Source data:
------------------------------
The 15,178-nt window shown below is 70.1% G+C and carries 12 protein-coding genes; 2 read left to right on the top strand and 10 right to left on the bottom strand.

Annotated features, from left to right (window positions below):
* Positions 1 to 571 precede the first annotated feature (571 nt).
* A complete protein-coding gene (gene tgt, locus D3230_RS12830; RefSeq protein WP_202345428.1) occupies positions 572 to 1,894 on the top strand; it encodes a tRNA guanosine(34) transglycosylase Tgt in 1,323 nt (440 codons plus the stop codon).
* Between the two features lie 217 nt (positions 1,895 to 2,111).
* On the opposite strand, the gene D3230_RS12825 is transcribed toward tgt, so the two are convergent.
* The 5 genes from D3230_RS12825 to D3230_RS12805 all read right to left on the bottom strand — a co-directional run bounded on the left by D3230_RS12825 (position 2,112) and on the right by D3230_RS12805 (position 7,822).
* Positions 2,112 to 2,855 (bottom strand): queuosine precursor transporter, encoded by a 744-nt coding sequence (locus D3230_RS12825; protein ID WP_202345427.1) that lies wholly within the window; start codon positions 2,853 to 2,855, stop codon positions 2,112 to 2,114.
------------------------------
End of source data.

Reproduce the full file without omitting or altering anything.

The 15,178-nt window shown below is 70.1% G+C and carries 12 protein-coding genes; 2 read left to right on the top strand and 10 right to left on the bottom strand.

Annotated features, from left to right (window positions below):
* Positions 1 to 571 precede the first annotated feature (571 nt).
* A complete protein-coding gene (gene tgt, locus D3230_RS12830; RefSeq protein WP_202345428.1) occupies positions 572 to 1,894 on the top strand; it encodes a tRNA guanosine(34) transglycosylase Tgt in 1,323 nt (440 codons plus the stop codon).
* Between the two features lie 217 nt (positions 1,895 to 2,111).
* On the opposite strand, the gene D3230_RS12825 is transcribed toward tgt, so the two are convergent.
* The 5 genes from D3230_RS12825 to D3230_RS12805 all read right to left on the bottom strand — a co-directional run bounded on the left by D3230_RS12825 (position 2,112) and on the right by D3230_RS12805 (position 7,822).
* Positions 2,112 to 2,855 (bottom strand): queuosine precursor transporter, encoded by a 744-nt coding sequence (locus D3230_RS12825; protein ID WP_202345427.1) that lies wholly within the window; start codon positions 2,853 to 2,855, stop codon positions 2,112 to 2,114.